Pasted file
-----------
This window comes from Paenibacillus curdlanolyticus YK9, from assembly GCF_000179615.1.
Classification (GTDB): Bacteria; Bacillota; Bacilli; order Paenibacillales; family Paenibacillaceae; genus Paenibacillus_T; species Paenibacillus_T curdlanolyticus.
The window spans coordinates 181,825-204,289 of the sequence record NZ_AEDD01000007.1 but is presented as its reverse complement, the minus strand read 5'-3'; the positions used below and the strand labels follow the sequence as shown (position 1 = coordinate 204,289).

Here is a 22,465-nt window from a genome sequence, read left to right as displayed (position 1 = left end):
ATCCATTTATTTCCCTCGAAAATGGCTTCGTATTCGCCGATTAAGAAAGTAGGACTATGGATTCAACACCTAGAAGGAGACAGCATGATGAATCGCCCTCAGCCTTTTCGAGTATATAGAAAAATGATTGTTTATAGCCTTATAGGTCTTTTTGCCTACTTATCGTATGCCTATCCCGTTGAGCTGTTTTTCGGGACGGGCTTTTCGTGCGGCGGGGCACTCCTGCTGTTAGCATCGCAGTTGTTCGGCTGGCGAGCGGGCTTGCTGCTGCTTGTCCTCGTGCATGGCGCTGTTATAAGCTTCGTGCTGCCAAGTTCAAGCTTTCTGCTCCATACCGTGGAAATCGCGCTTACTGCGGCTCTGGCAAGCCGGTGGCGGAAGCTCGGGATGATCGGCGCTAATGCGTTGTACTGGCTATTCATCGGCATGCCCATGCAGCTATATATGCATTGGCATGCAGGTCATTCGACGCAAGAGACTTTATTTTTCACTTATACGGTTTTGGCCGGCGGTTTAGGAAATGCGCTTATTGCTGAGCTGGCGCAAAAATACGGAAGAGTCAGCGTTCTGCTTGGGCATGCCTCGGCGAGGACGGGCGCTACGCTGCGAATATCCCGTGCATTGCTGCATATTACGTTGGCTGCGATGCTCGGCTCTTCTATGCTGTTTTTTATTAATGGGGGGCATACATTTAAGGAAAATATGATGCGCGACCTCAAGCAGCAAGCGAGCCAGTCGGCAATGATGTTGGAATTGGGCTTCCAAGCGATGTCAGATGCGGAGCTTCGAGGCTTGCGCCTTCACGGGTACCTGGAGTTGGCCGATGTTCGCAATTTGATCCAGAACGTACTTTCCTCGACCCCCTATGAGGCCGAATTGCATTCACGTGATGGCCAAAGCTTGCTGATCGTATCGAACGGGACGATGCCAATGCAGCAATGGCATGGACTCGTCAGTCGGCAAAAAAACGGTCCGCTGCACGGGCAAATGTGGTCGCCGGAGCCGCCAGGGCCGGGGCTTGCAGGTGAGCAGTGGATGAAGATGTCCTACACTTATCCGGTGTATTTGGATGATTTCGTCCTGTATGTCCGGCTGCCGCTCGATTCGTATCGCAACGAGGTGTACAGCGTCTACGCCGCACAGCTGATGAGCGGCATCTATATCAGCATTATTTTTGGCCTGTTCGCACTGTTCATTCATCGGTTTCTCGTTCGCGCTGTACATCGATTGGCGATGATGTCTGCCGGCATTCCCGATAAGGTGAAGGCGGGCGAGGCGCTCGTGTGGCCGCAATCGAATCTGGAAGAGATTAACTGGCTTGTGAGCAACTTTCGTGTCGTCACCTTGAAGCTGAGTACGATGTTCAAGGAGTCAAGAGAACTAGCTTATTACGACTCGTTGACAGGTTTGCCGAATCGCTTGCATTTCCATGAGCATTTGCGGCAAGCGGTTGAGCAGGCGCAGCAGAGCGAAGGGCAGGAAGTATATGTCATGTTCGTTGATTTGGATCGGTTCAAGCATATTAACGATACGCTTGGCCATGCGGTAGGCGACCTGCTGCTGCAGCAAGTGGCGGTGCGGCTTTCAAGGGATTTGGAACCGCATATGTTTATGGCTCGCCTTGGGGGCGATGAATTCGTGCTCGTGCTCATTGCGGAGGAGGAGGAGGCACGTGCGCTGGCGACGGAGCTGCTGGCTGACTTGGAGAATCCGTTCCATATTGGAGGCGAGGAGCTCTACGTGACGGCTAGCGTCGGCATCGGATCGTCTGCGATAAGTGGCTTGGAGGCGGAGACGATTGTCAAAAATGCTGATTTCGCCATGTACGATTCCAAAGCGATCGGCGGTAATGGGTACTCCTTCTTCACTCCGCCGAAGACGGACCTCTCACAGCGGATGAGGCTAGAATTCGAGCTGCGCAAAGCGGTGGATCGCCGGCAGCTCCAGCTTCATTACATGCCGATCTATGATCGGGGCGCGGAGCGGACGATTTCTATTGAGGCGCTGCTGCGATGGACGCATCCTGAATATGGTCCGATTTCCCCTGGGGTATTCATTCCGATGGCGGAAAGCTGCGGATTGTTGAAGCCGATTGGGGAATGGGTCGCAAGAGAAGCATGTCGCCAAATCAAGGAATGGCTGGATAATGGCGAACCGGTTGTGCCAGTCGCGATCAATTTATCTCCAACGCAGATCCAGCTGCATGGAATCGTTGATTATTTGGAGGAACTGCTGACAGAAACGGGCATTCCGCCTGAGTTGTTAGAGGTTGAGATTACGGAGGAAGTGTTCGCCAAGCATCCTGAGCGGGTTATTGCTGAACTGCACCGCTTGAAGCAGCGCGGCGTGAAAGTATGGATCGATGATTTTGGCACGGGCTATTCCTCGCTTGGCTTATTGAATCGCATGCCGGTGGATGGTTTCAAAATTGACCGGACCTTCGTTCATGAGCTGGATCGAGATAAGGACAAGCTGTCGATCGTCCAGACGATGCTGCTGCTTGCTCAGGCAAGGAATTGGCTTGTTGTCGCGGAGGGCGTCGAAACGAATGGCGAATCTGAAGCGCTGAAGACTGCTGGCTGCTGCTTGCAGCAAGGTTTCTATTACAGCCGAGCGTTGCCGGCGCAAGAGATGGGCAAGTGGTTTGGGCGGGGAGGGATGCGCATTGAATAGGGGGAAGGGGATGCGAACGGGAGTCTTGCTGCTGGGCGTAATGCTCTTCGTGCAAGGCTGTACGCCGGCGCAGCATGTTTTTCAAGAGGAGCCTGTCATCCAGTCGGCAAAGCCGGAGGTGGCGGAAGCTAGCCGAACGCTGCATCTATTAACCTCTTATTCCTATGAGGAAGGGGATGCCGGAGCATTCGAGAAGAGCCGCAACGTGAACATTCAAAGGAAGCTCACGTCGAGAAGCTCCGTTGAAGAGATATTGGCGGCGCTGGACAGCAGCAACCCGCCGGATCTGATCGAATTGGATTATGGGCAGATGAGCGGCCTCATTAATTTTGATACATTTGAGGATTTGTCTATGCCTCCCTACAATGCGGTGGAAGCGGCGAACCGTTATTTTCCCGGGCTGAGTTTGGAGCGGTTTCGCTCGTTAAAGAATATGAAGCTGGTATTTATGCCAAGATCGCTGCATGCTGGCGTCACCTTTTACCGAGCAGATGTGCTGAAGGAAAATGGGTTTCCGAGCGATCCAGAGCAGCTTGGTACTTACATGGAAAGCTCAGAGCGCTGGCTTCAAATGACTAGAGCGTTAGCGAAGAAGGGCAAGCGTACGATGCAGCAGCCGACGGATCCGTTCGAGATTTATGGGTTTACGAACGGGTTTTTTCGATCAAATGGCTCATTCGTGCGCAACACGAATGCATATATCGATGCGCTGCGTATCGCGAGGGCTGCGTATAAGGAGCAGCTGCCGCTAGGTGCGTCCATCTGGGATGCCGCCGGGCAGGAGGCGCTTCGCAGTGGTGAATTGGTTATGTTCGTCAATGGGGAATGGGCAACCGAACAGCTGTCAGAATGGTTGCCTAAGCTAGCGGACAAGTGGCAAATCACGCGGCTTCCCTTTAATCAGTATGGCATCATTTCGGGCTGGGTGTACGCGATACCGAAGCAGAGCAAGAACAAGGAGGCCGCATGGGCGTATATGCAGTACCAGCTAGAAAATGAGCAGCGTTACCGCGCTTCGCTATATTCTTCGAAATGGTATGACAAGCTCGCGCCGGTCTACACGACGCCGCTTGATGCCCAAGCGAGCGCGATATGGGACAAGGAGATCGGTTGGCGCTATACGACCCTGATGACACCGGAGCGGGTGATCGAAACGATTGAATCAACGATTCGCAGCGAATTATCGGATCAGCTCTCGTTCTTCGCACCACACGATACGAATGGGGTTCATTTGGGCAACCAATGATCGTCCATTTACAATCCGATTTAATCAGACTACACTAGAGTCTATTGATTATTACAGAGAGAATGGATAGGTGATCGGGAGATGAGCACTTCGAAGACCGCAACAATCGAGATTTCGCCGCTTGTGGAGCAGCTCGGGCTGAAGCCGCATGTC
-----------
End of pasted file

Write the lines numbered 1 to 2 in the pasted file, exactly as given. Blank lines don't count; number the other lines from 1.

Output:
This window comes from Paenibacillus curdlanolyticus YK9, from assembly GCF_000179615.1.
Classification (GTDB): Bacteria; Bacillota; Bacilli; order Paenibacillales; family Paenibacillaceae; genus Paenibacillus_T; species Paenibacillus_T curdlanolyticus.